Jerez home of some great bodegas
Jul 12, 2007
|We wanted to see Southern Spain and the opportunity to combine this with a tour of the bodegas that produces Harvey's Bristol Cream was what lead us to Jerez. This is a true wine producing region that has the right mix of sun and special soil. The only trouble we thought as we planned was there was no good way to get there. When we got to Algeciras we were told 'no train to Jerez... bus'. As blessed as we were as we traveled it just so happened that the bus left from the frontier (border between Spain and Gibraltar)and went straight to Jerez.
We traveled along the coast stopping in small towns and little seaside resort communities. Cattle and horse farms along with miles upon miles of wind turbines. There were hundreds of turbines and it was quite a sight. The 3.5 hour trip went by quickly and we were soon at the Jerez bus station which was right next to the train station. I was so relieved to know where I was. We checked into the train station for the next days travel then onto the hotel.
We plodded along in the midday heat for 10 min and soon we were in the foyer of this very beutiful hotel which was a converted grand home. We were greated by the owner, Monica, who made us feel so welcome as she checked us in, picked a great room (made sure the ac worked then moved us to a cooler room)and assisted us with our plans. The Hotel Casa Grande was a true treasure! The center was open to the sky flooding the space with light. The owners desk was in an open area to the side of the courtyard. The room looked over the tree lined plaza. Monica recommended a place for lunch tapas and we sat in the shade had drinks and a late lunch and went back to enjoy a siesta prior to our night out.
We walked to our restaurant for dinner and sat in the back room and as the sun set the ceiling retracted so we could see the sky and the sparrows. This is where Sheri ordered a fish 'spawn' dish that she could not eat(white firm but a little mushey) and I watched them make me a bristol cream out of dry and sweet sherry. The man at the next table had a bull's tail. We finished and thought we had proper instruction on the way to the flamenco show but we got so lost. I asked for directions and the response from the guy was one of surprise as we were so far afield.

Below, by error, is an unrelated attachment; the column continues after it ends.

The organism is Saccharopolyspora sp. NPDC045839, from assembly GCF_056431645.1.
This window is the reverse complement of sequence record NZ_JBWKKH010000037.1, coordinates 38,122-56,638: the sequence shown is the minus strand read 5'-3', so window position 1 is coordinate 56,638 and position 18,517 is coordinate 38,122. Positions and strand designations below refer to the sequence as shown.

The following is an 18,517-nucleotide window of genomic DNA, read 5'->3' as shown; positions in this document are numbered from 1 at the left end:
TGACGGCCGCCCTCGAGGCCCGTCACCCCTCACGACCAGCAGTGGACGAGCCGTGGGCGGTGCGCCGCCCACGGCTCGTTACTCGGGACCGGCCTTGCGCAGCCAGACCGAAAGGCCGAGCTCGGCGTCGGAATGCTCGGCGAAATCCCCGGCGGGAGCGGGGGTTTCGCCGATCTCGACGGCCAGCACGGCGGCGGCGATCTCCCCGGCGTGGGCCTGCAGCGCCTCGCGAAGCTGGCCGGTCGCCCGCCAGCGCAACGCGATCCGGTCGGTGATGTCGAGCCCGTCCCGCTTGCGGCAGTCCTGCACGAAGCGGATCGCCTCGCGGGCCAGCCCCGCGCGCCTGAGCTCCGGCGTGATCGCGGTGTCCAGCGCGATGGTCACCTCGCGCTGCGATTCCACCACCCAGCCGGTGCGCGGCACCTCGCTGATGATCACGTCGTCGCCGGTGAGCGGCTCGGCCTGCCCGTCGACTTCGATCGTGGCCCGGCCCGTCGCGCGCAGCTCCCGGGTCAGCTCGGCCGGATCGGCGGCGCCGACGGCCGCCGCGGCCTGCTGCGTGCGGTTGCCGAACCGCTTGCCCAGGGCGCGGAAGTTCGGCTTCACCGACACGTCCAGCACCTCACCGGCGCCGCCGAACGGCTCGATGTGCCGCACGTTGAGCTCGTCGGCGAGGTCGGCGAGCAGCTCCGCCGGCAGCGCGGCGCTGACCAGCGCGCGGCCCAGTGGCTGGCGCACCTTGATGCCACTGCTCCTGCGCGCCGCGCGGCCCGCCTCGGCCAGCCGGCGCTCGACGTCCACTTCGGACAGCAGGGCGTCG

I thought we were too late but thankfully the show started 20 min after we arrived and lasted an hour. As a guitarist played and a big man howled, four woman performed for the full house. This was the real gyspy deal, loud, hot and passionate. We took a cab ride back and were met by the night desk woman who was just waiting for one more couple so that she could go to bed. Down and out by 1 am.
We were getting a slow start when the phone rang at 9:30 with news that the Harvey's folks would let us tour at 10:00. We hustled and walked into the main gate, met our tour guide and the other couple and off we went. The tour started with a video presentation of the rich traditions of horses, sun, soil and wine. The history of the bodegas and then to the store houses. The wine is stacked three high with the newest on top. As they removed some from the bottom barrel they would replace it with some from the next up and replace that with some from the newest. This blending as the fermentation open to the air are trademarks of the sherry making... and the proof was...
The last stop was in a large enclosed courtyard with vines blocking the sun. In the cool of the stone we sat, 2 from Massachusetts and 2 from England who live in Switzerland, enjoying three different bottles of sherry. After about 30 min our guide brought glasses of Harveys on the rocks with orange slices. What a breakfast.
Returning to the hotel we found out that we had but an hour before our next bodegas tour. I went to work on the computer as Sheri went to find sandwiches. Quite a feat as she did not like to venture alone to procure an item in a country where there was a language barrier. We were both successful and soon we were off to Bodegas Tradicion which was also a museum housing a large private art collection of the owner.
Again with an English couple this time from northern England. They seemed more 'up' on the bodegas and it's art but after a morning of tasting I just was happy to follow along to the next tasting. The B-Tradicion focuses on older wines of 20-30 years. These were stronger in several ways; not my favorite and three times the cost. Steve was going to buy a bottle but at 40euros he declined.
After tasting we brought Steve and Lynn to the tapas restaurant fot lunch. We watch as the streets emptied for siesta and the temp rose over 100 again. We learned over lunch that we were both staying at the same hotel. We walked back together and as I worked on line Sheri visited with Lynn. With time to spare we took our time getting to the train station. We stopped to take pictures and shop only to find that the time of depature we had was wrong. Our panic was short lived as we quickly found out from the crowd on the platform that the train was very late. Yea.... who was that watching over us?